* AdaptationDisplacement: The Disney film is probably more commonly known than the book it was based on. Things such as Nancy having a sweetheart Aunt Polly disapproves of, the town being Harrington Falls and characters such as Angelica and Tilly are inventions of the film. Likewise there was a silent adaptation starring Mary Pickford, as well as a couple of TV adaptations. But if someone says 'the movie', they're usually referring to the Disney one.
** Pollyanna seems like an ''extremely good'' junior version of a StepfordSmiler. At least until she starts to move toward the DespairEventHorizon.
** Aunt Polly's dislike of Pollyanna's father is tied to her sister marrying him. Is it because she wanted her sister to marry Mr Pendelton (as in the book)? Or does she resent him for the fact that her sister died of malaria in the West Indies because he was a missionary?
*** This is heavily implied in the book as well- she felt sorry for Mr. Pendelton, but Old Tom says she hated Pollyanna's father for taking her sister away across the country- and, presumably, for letting her die so young out there. Jennie (Harrington) Wittier died 'a few years after' announcing Pollyanna's birth, which puts her at about age 37 or so (5 years older than Polly, who is 40 when Pollyanna is 11)
** Does Mrs Snow have depression? She never gets out of bed and talks constantly about dying, as if she were terminal. It's quite possible that after the death of her husband, she may have just given up altogether.
* CommonKnowledge: Everyone 'knows' that Pollyanna is a silly naive optimist. They'd be surprised to discover that the story hints she's a StepfordSmiler - as she does crack once or twice before [[spoiler: her accident causes a DespairEventHorizon]]. Notably the author spoke against ThePollyanna trope - claiming Pollyanna did not deny any kind of sadness or negativity, but rather maintained a positive outlook in the face of such tragedy.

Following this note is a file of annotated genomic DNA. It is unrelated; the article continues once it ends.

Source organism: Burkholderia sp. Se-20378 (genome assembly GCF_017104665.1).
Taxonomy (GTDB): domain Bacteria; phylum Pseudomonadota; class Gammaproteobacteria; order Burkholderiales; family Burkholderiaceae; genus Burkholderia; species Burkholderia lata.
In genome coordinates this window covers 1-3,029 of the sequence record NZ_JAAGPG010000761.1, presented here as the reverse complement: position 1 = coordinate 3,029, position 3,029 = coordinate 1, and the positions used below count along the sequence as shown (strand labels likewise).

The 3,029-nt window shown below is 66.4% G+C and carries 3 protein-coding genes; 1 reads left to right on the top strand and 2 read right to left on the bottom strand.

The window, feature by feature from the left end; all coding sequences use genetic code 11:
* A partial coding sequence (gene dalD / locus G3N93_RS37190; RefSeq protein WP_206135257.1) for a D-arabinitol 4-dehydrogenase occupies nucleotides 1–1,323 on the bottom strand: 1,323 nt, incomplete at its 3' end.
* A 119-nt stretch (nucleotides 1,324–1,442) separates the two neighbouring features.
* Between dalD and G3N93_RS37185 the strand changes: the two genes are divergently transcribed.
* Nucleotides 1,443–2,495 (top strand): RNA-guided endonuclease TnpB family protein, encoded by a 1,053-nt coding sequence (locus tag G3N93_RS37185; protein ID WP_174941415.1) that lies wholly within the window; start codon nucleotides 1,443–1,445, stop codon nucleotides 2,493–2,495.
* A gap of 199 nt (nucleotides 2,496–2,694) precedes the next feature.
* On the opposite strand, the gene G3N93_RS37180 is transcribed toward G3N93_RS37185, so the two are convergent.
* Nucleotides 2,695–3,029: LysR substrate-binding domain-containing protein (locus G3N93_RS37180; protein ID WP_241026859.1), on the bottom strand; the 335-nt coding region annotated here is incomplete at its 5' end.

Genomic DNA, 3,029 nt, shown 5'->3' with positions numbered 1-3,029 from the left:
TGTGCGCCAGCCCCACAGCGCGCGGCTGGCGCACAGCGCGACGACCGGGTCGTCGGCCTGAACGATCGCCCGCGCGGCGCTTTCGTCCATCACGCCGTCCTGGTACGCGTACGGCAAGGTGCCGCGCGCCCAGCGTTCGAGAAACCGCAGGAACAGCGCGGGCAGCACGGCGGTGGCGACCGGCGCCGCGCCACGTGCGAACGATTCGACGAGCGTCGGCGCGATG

* DeaderThanDisco: The book was enormously popular upon release, with one editorial claiming the Glad Game was "the greatest game ever discovered since the foundation of the world." There were even Glad Clubs, where people sported badges of smiling girls. But after two World Wars, it was noted that the book dropped in popularity. Some theorised it belonged "to a more innocent time" - indeed the Disney film's lower than expected Box Office intake seemed to confirm it. These days it would be more commonly enjoyed as a children's book. However the Disney movie is something of a CultClassic.
** Agnes Moorehead's turn as Mrs Snow is a highly praised part of the movie. Her defrosting is held up as one of the most heartwarming moments of it.
** Nancy gets a lot of love too, due to being the first one Pollyanna wins over - and acting as a CoolBigSis to her for most of the story.
* FridgeBrilliance: Movie: It's said that Pollyanna's father was a minister in the British West Indies (movie canon). She's also seen teaching Nancy the English folk song 'Early One Morning' as they walk to Mrs Snow's in the movie. We can thus assume that Pollyanna's father was English, which would explain her accent. Note that Hayley Mills has a few American pronunciations in her lines, which seems to indicate that she grew up with an English and American parent.